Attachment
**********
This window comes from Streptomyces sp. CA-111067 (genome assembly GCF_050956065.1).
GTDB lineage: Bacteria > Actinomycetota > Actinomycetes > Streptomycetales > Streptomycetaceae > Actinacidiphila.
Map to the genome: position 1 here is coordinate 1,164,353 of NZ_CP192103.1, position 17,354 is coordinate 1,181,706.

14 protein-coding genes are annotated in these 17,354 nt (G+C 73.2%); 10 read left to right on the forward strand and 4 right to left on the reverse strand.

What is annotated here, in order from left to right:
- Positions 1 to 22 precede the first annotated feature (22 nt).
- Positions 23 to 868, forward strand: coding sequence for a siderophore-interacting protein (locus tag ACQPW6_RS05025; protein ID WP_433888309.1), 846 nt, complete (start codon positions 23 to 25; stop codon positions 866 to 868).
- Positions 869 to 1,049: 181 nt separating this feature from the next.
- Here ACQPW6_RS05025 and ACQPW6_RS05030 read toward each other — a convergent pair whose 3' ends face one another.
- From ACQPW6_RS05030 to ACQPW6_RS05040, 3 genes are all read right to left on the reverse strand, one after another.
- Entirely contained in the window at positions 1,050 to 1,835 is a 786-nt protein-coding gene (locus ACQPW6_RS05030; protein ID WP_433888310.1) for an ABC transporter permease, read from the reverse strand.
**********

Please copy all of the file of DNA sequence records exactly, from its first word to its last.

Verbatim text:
This window comes from Streptomyces sp. CA-111067 (genome assembly GCF_050956065.1).
GTDB lineage: Bacteria > Actinomycetota > Actinomycetes > Streptomycetales > Streptomycetaceae > Actinacidiphila.
Map to the genome: position 1 here is coordinate 1,164,353 of NZ_CP192103.1, position 17,354 is coordinate 1,181,706.

14 protein-coding genes are annotated in these 17,354 nt (G+C 73.2%); 10 read left to right on the forward strand and 4 right to left on the reverse strand.

What is annotated here, in order from left to right:
- Positions 1 to 22 precede the first annotated feature (22 nt).
- Positions 23 to 868, forward strand: coding sequence for a siderophore-interacting protein (locus tag ACQPW6_RS05025; protein ID WP_433888309.1), 846 nt, complete (start codon positions 23 to 25; stop codon positions 866 to 868).
- Positions 869 to 1,049: 181 nt separating this feature from the next.
- Here ACQPW6_RS05025 and ACQPW6_RS05030 read toward each other — a convergent pair whose 3' ends face one another.
- From ACQPW6_RS05030 to ACQPW6_RS05040, 3 genes are all read right to left on the reverse strand, one after another.
- Entirely contained in the window at positions 1,050 to 1,835 is a 786-nt protein-coding gene (locus ACQPW6_RS05030; protein ID WP_433888310.1) for an ABC transporter permease, read from the reverse strand.